Bessard's baby, Paris, ultimately was delivered by C-section just past 1 a.m. -- more than three hours after the late decelerations began. By that time, the pH of Paris' umbilical cord -- an indicator of a baby's oxygen level before birth -- was 6.8.
This level is "almost incompatible with life, it is so bad," said Dr. Khalil Tabsh, chief of obstetrics at UCLA's medical school, who spoke generally and did not review Bessard's records. "Babies that are born with 6.8, they either are dead or they are in deep trouble."
In her first months, Paris required oxygen and had seizures. "She didn't do the normal things that children would do at her age," Brown said. Paris died that November, not yet 10 months old.
The county coroner attributed her death to chronic bronchitis and bronchiolitis -- respiratory diseases -- but did not address whether it was related to birth trauma.
Bessard filed an arbitration claim, which Kaiser settled for an undisclosed amount. The HMO requires arbitration in legal disputes, a mandate that keeps all legal filings and their resolution confidential and out of public view.
In a deposition reviewed by The Times, Safari testified that it was Bessard who resisted his recommendation for a C-section.
"He changed everything around," she said in an interview, "which really blew me out of the water."
A financial settlement with Kaiser, reached in October 2005, gave Bessard little solace, she said. That's why she asked her lawyer to refer her allegations to the state medical board.
Nearly two years later, when the board accused Safari of gross negligence, it cited his failure to do an "immediate Caesarean section." Instead, officials said, he waited more than two hours to call for one and then took "some 50 minutes to deliver the infant."
About the time of the Bessard birth, tensions within the birthing center were escalating, according to memos and interviews.
In early 2004, Safari's "behavior became irrational and included threatening to starve himself, light himself on fire, and to call CNN to witness his plight," said Moran's suit, which refers to Safari as "Dr. X."
Schear, Safari's attorney, said his client never said he would burn himself, but did threaten to go on a hunger strike to protest harassment by his boss, Moran. Other physicians complained that Moran played favorites, he said.
In May 2004, medical director Altebarmakian removed Moran as ob-gyn chief, citing his arrogance and his department's dysfunction in a follow-up letter. At the time of his removal, Moran contends in his suit, he warned Altebarmakian that if something wasn't done, Safari "would again permanently harm one of Kaiser's patients."
In December of that year, Moran had his meeting with Dr. Robbie Pearl, Permanente's top physician for Northern and Central California, to discuss Moran's concerns about Altebarmakian. According to his notes made at the time, Moran said he warned Pearl about Safari, and Pearl said he was "well aware" of the situation, including Safari's threats to harm himself.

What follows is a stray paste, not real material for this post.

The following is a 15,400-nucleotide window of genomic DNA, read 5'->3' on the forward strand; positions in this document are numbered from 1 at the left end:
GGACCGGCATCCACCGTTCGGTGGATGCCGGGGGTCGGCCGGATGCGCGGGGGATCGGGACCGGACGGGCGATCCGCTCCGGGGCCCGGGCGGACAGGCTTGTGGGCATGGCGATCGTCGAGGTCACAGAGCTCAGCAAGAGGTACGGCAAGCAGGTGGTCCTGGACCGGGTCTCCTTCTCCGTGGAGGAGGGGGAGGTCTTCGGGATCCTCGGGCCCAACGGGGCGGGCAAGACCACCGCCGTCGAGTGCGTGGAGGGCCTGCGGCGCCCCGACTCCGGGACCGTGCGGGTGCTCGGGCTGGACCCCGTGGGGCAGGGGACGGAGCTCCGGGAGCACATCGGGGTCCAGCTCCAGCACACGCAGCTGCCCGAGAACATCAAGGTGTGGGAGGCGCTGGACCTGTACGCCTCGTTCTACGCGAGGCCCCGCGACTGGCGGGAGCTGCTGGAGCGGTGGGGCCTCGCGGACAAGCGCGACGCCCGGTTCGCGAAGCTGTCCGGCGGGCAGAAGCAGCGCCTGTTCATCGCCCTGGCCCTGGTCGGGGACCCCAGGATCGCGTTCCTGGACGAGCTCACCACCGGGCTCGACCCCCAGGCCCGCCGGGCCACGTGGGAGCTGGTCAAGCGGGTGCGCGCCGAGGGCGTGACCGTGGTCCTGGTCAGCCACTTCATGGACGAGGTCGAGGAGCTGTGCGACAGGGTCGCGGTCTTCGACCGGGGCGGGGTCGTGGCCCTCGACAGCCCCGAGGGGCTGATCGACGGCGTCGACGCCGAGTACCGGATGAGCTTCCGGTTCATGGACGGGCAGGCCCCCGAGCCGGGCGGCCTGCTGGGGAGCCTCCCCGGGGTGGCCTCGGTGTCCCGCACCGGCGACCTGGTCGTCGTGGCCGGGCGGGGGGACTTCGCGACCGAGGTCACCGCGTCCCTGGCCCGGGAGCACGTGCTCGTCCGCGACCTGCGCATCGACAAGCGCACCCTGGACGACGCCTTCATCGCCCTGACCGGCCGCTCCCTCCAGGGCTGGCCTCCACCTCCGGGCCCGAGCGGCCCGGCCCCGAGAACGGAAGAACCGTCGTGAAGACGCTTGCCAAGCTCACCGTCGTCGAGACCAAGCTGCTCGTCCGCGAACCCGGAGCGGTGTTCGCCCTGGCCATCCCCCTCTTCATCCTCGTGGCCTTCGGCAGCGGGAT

Devin, the twin boy, died in the delivery room four months later, and the case is now key to the medical board's complaint against Safari.
Tabsh, UCLA's obstetric chief, said that in his 35 years of practice he'd never heard of a full-term baby's spinal cord being severed during a vacuum procedure.
"Everybody that was involved in it was literally sick," said one nurse, who also spoke on condition of anonymity. "She was begging for a C-section."
Another nurse, the one allegedly blamed by Safari for Devin's death, questioned why no one had investigated whether Safari was threatening his colleagues. In her July 2005 letter of concern given to her union representative, she described him as repeatedly "harassing" her about the event.
"Those of us who did the right thing and came forward to speak up against Dr. Safari when he was in the wrong feel very threatened," the veteran nurse wrote.
Schear said Safari threatened no one and had safely performed about 200 vacuum deliveries.
"It stinks. It just stinks. You're looking at one minute of this guy's career and you're going to cream him. It's very dramatic-sounding, 'Oh, the poor baby broke his neck.' It's not something where you want to destroy a good and excellent perinatalogist's reputation."
Today, Valenzuela and her husband, Randy Ramirez, both 37, decline to say much about what happened. Valenzuela said she can't discuss her arbitration settlement, and that they are afraid talking about Devin will make life unbearable again.
"Words can't even describe it," Ramirez said.
Sarah's sister, Helen Valenzuela, recalled that Sarah "cried for a year" after Devin's death.
Helen still remembers a nurse emerging from the delivery room, crying. Later, she said, she confronted Safari in the hallway: "You murdered my nephew!"
"He told me to 'Calm down, or we're going to have you removed,' " she said.